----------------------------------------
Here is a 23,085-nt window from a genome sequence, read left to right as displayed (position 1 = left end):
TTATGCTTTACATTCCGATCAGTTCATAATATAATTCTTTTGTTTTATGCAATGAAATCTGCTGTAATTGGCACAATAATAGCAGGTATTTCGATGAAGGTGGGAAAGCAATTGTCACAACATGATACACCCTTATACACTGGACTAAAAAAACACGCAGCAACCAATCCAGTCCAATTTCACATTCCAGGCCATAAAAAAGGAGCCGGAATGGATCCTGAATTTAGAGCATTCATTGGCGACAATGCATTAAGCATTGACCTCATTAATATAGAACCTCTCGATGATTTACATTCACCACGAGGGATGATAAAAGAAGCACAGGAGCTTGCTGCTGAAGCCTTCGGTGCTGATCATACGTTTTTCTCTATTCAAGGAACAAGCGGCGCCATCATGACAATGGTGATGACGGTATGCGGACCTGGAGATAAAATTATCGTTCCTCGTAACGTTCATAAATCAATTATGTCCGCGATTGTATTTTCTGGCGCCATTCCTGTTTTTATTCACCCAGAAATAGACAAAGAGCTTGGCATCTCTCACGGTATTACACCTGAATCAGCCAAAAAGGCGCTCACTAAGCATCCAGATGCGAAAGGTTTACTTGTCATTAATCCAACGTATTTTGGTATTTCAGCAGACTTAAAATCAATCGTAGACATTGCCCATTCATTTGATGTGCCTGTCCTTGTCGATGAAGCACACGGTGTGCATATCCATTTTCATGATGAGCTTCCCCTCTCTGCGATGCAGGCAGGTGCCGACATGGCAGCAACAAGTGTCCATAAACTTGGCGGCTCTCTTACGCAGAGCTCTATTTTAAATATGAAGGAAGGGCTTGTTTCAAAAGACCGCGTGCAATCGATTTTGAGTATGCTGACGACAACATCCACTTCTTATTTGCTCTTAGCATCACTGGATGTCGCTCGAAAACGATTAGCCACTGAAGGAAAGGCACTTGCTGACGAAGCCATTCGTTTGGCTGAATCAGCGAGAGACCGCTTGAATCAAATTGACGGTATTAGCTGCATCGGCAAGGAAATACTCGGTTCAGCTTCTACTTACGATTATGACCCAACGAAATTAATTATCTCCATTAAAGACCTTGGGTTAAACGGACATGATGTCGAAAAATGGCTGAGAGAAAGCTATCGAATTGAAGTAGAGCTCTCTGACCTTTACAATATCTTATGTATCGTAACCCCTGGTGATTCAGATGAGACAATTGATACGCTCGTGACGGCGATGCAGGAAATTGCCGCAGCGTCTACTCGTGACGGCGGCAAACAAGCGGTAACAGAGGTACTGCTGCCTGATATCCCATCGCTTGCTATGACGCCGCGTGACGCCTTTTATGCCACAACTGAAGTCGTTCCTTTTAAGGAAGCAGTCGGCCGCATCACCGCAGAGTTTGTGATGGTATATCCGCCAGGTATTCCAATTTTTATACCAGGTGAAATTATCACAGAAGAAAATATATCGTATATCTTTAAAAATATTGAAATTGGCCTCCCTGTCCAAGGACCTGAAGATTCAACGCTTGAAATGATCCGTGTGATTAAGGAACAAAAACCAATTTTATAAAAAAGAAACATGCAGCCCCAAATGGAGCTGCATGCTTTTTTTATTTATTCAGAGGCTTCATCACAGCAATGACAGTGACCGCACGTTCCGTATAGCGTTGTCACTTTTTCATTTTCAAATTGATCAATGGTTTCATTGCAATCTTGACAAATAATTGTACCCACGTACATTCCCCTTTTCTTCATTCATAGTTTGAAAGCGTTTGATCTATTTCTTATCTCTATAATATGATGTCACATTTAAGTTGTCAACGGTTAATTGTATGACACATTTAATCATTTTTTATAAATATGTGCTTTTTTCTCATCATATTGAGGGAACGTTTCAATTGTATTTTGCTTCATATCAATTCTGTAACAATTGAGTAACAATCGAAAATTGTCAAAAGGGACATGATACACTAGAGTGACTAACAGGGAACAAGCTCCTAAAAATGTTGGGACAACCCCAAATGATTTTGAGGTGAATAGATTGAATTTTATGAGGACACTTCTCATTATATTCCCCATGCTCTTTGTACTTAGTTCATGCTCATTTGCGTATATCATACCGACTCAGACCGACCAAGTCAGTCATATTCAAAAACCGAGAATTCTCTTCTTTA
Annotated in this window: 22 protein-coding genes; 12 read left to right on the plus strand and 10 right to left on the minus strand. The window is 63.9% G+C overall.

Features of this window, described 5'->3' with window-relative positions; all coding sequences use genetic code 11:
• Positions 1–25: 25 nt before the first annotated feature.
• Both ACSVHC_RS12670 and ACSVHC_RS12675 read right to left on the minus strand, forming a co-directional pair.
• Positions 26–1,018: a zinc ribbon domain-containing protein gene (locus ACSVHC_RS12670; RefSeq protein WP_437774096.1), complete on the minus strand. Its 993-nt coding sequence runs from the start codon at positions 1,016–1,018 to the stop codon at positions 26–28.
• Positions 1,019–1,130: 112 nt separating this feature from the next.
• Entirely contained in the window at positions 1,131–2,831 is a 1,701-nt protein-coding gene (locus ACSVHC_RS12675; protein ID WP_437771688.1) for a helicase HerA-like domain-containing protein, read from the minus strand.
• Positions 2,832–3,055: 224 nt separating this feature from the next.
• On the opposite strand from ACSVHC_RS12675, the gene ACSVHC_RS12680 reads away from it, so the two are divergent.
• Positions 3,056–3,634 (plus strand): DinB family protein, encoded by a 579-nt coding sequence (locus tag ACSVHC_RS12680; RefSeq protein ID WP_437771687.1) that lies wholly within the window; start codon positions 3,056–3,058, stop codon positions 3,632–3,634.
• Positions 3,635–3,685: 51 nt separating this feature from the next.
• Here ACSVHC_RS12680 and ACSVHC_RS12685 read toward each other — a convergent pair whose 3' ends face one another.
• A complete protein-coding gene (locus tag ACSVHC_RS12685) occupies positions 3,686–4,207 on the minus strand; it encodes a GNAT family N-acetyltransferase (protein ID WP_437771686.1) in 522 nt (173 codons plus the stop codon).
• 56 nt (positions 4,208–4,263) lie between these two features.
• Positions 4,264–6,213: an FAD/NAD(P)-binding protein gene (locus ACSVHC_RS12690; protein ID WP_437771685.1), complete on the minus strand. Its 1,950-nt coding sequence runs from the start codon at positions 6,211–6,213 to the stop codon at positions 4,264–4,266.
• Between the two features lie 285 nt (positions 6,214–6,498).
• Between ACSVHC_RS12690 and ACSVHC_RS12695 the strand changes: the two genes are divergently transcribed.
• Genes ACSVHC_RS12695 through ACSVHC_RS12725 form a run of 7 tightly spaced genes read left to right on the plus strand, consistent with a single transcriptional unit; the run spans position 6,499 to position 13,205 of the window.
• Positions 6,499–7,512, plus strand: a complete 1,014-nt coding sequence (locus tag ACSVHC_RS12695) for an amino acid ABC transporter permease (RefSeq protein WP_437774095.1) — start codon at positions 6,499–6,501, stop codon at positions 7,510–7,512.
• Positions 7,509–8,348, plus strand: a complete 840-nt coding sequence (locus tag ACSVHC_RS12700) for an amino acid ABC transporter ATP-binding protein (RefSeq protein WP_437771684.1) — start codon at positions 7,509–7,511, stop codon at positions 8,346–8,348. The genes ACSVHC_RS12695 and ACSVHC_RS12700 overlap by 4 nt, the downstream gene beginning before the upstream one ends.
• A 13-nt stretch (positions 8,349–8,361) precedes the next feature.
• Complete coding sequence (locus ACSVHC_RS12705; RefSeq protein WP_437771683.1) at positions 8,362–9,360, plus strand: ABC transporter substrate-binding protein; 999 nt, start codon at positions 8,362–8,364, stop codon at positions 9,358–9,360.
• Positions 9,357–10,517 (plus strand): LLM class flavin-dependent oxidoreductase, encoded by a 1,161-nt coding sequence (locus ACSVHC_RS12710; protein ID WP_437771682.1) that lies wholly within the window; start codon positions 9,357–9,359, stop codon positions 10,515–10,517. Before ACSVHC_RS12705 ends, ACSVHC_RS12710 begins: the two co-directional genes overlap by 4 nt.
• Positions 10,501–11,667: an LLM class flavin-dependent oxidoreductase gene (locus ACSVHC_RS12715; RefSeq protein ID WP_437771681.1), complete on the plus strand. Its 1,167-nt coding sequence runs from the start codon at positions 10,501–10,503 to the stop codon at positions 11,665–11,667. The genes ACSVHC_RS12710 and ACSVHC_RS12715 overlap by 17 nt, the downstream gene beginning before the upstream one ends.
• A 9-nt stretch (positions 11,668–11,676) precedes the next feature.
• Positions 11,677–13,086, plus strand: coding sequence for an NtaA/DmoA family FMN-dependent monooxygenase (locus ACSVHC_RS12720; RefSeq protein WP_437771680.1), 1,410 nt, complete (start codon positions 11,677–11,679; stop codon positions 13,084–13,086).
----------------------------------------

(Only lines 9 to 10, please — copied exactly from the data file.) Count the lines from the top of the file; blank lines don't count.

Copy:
• Entirely contained in the window at positions 1,131–2,831 is a 1,701-nt protein-coding gene (locus ACSVHC_RS12675; protein ID WP_437771688.1) for a helicase HerA-like domain-containing protein, read from the minus strand.
• Positions 2,832–3,055: 224 nt separating this feature from the next.